There are two ways of reviewing chess programs. The hardened player will settle for nothing less than a head on comparative test, with a line of Speccies overheating as they play each other.
That's one method. But the YS solution is to sit good old Gwyn down in front of the computer and see if he can last more than ten moves. This doesn't result in the definitive statement of strengths and weaknesses... but it does provide a subjective summing up from a mere chess mortal.
After last month's brace of board busters, Cyrus II looks rather plain. No natty 3D graphics here - just a standard plan. But is that a serious omission? Possibly not, because the squares fill the screen and the cursor movement system is simple to use. What is less satisfying is the bilious yellow and green colour scheme, which means that white pieces all but vanish on the primrose squares.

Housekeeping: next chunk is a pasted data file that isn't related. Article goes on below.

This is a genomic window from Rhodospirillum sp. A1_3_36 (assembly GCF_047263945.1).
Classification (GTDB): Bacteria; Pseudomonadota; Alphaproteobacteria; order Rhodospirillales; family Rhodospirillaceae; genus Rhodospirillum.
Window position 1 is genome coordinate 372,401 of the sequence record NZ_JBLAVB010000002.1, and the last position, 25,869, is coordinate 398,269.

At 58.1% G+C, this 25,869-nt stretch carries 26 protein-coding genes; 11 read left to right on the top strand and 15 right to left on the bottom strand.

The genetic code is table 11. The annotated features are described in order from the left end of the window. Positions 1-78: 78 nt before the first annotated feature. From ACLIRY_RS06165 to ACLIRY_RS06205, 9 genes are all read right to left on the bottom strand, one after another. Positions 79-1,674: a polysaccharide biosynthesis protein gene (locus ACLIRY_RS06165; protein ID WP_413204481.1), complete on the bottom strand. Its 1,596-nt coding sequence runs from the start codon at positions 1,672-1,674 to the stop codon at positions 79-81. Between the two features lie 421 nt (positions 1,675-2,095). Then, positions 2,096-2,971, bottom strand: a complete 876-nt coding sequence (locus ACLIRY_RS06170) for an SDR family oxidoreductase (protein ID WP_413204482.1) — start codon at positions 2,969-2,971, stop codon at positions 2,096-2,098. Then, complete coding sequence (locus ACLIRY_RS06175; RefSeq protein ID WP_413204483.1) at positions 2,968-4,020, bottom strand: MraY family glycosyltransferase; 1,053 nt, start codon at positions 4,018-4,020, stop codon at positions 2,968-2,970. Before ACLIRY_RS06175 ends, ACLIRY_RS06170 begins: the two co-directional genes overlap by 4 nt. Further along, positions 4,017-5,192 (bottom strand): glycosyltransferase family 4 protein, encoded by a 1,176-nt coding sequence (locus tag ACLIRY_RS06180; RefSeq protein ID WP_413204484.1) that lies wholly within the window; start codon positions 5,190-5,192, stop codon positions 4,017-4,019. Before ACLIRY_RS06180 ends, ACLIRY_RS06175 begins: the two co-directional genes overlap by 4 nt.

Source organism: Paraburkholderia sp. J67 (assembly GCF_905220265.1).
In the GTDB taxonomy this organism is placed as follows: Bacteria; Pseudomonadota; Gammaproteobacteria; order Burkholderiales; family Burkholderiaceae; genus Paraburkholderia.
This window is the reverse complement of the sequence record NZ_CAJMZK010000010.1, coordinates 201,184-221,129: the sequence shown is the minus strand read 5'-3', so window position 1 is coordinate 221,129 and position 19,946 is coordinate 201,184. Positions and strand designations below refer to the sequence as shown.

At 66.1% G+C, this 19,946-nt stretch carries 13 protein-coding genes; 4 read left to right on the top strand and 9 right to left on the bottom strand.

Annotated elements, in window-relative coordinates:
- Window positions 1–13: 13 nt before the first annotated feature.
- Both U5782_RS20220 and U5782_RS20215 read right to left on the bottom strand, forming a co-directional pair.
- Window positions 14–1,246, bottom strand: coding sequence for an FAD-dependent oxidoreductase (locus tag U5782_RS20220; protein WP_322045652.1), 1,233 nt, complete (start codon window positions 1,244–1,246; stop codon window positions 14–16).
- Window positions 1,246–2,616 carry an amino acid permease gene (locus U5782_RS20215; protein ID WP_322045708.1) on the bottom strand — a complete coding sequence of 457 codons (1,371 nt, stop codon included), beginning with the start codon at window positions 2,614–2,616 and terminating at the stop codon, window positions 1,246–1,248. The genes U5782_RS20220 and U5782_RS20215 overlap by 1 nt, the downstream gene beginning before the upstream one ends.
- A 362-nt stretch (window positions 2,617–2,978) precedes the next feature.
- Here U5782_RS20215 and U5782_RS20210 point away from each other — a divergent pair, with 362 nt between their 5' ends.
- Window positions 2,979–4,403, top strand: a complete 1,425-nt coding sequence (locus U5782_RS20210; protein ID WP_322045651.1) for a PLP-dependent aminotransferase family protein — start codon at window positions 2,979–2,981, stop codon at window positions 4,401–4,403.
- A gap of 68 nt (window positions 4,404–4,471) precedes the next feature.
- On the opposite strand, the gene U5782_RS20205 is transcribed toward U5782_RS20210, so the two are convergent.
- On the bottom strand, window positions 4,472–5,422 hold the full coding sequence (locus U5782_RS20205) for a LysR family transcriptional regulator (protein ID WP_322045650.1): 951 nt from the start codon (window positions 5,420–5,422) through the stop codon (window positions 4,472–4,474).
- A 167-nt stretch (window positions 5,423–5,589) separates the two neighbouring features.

Variables can be changed via a second screen, which also contains a record of moves. Alterations are easy to make, using menus and single key commands. There's no problem changing levels, sides, turning the board through 180 degrees, taking back moves or requesting help. If you want you can also play both sides, or play a human opponent, or your Speccy can even play with itself. Setting up positions and problem solving, with mate in anything up to five moves, are also catered for.
As I said, I can't really comment on the grand master shattering potential of Cyrus, but for many people the fact that it plays a good game will be enough. It's also fun to take on... providing you can cope with its lemon and lime playing area. Yuk!